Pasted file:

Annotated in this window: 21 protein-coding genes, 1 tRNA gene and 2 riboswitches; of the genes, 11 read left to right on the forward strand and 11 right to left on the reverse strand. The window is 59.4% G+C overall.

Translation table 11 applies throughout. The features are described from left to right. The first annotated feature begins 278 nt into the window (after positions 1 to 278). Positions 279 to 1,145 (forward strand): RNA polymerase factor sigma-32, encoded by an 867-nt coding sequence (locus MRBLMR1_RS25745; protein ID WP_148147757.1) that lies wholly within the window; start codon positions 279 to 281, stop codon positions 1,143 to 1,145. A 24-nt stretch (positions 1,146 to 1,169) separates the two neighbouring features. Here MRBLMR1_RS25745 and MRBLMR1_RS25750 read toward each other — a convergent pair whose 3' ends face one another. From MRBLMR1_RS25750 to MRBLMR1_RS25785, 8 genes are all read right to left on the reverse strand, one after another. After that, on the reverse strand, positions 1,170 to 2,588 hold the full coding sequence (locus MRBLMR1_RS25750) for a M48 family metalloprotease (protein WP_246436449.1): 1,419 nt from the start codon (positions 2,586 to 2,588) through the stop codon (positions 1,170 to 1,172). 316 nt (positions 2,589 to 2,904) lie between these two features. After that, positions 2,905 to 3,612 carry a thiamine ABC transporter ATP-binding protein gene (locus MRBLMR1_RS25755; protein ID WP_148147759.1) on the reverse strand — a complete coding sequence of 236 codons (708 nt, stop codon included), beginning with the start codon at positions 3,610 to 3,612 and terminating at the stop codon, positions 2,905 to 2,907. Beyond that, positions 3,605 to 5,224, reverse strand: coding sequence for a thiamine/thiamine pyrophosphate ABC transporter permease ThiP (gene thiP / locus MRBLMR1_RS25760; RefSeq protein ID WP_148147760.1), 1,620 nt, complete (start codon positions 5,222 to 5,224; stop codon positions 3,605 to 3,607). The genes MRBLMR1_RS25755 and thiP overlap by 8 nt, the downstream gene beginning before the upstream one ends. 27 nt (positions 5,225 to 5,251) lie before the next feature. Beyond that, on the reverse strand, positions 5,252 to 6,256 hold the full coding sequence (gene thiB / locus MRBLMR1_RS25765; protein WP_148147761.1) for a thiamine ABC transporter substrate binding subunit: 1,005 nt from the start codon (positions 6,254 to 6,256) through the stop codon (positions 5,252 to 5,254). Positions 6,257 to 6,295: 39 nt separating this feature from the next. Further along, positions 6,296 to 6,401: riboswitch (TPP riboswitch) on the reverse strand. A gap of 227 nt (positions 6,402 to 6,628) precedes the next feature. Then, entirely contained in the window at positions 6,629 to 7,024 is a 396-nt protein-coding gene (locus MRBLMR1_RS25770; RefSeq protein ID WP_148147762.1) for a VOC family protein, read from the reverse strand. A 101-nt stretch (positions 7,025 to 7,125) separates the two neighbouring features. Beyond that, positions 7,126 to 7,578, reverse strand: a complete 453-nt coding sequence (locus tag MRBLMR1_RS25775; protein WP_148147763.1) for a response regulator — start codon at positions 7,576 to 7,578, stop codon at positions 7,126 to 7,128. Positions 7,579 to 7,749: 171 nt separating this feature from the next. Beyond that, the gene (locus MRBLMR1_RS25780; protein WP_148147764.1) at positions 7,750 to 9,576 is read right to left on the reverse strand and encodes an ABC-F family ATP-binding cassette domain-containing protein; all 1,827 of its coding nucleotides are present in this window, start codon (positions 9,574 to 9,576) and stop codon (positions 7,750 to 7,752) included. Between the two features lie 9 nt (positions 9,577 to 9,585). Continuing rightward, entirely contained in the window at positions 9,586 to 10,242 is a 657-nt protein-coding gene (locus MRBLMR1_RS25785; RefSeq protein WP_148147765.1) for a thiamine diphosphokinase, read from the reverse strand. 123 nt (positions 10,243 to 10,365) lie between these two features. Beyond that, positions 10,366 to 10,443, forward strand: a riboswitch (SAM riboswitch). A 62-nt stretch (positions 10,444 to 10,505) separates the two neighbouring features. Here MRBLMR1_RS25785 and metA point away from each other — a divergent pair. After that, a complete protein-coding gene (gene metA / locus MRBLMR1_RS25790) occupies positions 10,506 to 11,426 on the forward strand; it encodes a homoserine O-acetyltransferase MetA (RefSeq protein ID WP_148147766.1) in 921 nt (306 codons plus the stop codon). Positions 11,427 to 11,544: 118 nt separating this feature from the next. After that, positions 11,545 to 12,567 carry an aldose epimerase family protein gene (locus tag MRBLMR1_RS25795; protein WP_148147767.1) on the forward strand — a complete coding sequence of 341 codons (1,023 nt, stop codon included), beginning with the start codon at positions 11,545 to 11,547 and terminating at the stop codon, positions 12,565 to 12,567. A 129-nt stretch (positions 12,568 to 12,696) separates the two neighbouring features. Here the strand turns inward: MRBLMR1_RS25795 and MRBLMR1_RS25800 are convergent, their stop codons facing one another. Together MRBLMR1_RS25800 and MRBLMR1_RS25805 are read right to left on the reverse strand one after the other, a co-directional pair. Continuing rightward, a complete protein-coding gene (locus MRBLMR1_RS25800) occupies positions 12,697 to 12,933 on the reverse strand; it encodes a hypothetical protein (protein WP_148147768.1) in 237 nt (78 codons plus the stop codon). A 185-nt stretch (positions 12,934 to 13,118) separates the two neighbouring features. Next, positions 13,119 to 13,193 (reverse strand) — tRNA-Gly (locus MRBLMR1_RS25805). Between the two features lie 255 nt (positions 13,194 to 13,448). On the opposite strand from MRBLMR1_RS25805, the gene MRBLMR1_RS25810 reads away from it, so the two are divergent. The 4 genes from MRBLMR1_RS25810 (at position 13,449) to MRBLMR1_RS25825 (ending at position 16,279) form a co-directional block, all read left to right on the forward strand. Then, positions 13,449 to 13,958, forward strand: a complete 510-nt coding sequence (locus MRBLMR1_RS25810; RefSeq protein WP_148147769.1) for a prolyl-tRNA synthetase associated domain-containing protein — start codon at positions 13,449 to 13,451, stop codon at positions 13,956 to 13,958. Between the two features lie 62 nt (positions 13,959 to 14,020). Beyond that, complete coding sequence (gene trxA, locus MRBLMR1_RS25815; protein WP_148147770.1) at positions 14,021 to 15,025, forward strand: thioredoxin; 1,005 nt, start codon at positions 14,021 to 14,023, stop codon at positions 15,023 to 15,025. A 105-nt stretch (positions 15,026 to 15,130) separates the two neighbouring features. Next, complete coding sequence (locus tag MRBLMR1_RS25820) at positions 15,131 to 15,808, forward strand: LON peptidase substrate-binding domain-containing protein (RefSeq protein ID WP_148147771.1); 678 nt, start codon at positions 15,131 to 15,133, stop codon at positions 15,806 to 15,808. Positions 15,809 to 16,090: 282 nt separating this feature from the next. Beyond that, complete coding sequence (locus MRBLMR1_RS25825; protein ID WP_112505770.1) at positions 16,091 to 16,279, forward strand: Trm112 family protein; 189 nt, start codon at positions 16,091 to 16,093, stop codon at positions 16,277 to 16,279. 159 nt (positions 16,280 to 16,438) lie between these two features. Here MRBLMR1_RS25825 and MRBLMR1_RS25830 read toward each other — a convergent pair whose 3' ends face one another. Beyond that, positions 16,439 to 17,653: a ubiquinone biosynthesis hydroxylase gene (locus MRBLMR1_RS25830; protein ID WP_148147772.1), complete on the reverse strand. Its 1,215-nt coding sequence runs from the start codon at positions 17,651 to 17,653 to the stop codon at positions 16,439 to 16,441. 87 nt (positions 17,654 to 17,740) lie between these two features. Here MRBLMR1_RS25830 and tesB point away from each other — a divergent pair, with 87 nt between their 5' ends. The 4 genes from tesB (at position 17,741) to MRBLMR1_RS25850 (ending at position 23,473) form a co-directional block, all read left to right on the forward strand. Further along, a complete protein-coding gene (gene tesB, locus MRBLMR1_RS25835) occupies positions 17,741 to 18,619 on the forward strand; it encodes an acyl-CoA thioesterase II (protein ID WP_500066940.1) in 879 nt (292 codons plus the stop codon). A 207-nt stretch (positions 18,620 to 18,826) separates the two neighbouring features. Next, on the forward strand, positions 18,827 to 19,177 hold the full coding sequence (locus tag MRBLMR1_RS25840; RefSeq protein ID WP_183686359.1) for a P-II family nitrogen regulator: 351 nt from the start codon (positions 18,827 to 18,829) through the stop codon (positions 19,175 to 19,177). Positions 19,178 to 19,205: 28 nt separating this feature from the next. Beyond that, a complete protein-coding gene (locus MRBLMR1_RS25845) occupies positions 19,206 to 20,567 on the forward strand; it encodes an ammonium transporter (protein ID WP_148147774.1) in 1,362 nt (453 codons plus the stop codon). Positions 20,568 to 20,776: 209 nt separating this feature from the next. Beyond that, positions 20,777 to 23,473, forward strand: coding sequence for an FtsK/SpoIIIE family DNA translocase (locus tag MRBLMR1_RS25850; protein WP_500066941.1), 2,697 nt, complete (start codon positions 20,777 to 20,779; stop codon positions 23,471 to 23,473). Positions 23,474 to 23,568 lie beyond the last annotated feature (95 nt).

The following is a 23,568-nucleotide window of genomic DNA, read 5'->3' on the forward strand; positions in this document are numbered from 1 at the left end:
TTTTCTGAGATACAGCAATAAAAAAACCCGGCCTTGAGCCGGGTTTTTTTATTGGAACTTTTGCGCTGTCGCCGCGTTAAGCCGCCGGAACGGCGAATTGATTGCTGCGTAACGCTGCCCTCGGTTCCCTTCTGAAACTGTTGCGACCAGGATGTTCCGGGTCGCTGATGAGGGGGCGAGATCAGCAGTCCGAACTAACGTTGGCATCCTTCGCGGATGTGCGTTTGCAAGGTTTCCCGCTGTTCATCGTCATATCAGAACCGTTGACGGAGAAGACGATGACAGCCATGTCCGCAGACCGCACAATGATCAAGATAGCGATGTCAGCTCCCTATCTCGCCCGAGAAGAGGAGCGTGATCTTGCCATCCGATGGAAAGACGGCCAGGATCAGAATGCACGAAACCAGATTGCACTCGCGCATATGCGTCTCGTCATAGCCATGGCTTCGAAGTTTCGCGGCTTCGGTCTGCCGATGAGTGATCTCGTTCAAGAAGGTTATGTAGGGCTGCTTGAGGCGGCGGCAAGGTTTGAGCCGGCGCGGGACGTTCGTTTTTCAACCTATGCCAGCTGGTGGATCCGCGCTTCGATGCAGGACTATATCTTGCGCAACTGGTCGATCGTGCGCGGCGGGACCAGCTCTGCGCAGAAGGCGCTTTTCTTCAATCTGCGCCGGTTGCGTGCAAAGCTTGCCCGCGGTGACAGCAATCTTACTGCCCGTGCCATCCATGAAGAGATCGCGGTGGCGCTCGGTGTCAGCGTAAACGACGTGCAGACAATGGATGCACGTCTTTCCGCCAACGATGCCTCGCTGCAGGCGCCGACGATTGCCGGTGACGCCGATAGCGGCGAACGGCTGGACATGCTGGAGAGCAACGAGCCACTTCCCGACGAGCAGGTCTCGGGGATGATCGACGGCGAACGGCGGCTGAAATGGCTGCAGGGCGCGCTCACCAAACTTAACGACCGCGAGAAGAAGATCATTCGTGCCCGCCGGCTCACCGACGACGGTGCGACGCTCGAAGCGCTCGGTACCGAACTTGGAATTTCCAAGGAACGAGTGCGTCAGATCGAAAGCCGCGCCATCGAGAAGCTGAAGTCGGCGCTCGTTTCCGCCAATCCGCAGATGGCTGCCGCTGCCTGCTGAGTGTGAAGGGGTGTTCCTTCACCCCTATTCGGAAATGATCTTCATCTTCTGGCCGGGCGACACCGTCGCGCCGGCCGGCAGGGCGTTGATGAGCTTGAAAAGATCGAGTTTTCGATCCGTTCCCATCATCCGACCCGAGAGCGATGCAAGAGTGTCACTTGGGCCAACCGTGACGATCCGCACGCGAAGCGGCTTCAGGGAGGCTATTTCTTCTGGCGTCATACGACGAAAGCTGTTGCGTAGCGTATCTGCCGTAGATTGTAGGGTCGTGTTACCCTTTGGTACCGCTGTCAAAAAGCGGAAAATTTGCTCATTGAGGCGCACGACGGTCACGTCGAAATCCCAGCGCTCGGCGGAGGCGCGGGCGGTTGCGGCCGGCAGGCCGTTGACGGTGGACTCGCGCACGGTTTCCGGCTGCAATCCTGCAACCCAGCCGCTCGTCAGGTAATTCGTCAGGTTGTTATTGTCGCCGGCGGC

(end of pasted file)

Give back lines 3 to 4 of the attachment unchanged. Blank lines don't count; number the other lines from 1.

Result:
The following is a 23,568-nucleotide window of genomic DNA, read 5'->3' on the forward strand; positions in this document are numbered from 1 at the left end:
TTTTCTGAGATACAGCAATAAAAAAACCCGGCCTTGAGCCGGGTTTTTTTATTGGAACTTTTGCGCTGTCGCCGCGTTAAGCCGCCGGAACGGCGAATTGATTGCTGCGTAACGCTGCCCTCGGTTCCCTTCTGAAACTGTTGCGACCAGGATGTTCCGGGTCGCTGATGAGGGGGCGAGATCAGCAGTCCGAACTAACGTTGGCATCCTTCGCGGATGTGCGTTTGCAAGGTTTCCCGCTGTTCATCGTCATATCAGAACCGTTGACGGAGAAGACGATGACAGCCATGTCCGCAGACCGCACAATGATCAAGATAGCGATGTCAGCTCCCTATCTCGCCCGAGAAGAGGAGCGTGATCTTGCCATCCGATGGAAAGACGGCCAGGATCAGAATGCACGAAACCAGATTGCACTCGCGCATATGCGTCTCGTCATAGCCATGGCTTCGAAGTTTCGCGGCTTCGGTCTGCCGATGAGTGATCTCGTTCAAGAAGGTTATGTAGGGCTGCTTGAGGCGGCGGCAAGGTTTGAGCCGGCGCGGGACGTTCGTTTTTCAACCTATGCCAGCTGGTGGATCCGCGCTTCGATGCAGGACTATATCTTGCGCAACTGGTCGATCGTGCGCGGCGGGACCAGCTCTGCGCAGAAGGCGCTTTTCTTCAATCTGCGCCGGTTGCGTGCAAAGCTTGCCCGCGGTGACAGCAATCTTACTGCCCGTGCCATCCATGAAGAGATCGCGGTGGCGCTCGGTGTCAGCGTAAACGACGTGCAGACAATGGATGCACGTCTTTCCGCCAACGATGCCTCGCTGCAGGCGCCGACGATTGCCGGTGACGCCGATAGCGGCGAACGGCTGGACATGCTGGAGAGCAACGAGCCACTTCCCGACGAGCAGGTCTCGGGGATGATCGACGGCGAACGGCGGCTGAAATGGCTGCAGGGCGCGCTCACCAAACTTAACGACCGCGAGAAGAAGATCATTCGTGCCCGCCGGCTCACCGACGACGGTGCGACGCTCGAAGCGCTCGGTACCGAACTTGGAATTTCCAAGGAACGAGTGCGTCAGATCGAAAGCCGCGCCATCGAGAAGCTGAAGTCGGCGCTCGTTTCCGCCAATCCGCAGATGGCTGCCGCTGCCTGCTGAGTGTGAAGGGGTGTTCCTTCACCCCTATTCGGAAATGATCTTCATCTTCTGGCCGGGCGACACCGTCGCGCCGGCCGGCAGGGCGTTGATGAGCTTGAAAAGATCGAGTTTTCGATCCGTTCCCATCATCCGACCCGAGAGCGATGCAAGAGTGTCACTTGGGCCAACCGTGACGATCCGCACGCGAAGCGGCTTCAGGGAGGCTATTTCTTCTGGCGTCATACGACGAAAGCTGTTGCGTAGCGTATCTGCCGTAGATTGTAGGGTCGTGTTACCCTTTGGTACCGCTGTCAAAAAGCGGAAAATTTGCTCATTGAGGCGCACGACGGTCACGTCGAAATCCCAGCGCTCGGCGGAGGCGCGGGCGGTTGCGGCCGGCAGGCCGTTGACGGTGGACTCGCGCACGGTTTCCGGCTGCAATCCTGCAACCCAGCCGCTCGTCAGGTAATTCGTCAGGTTGTTATTGTCGCCGGCGGC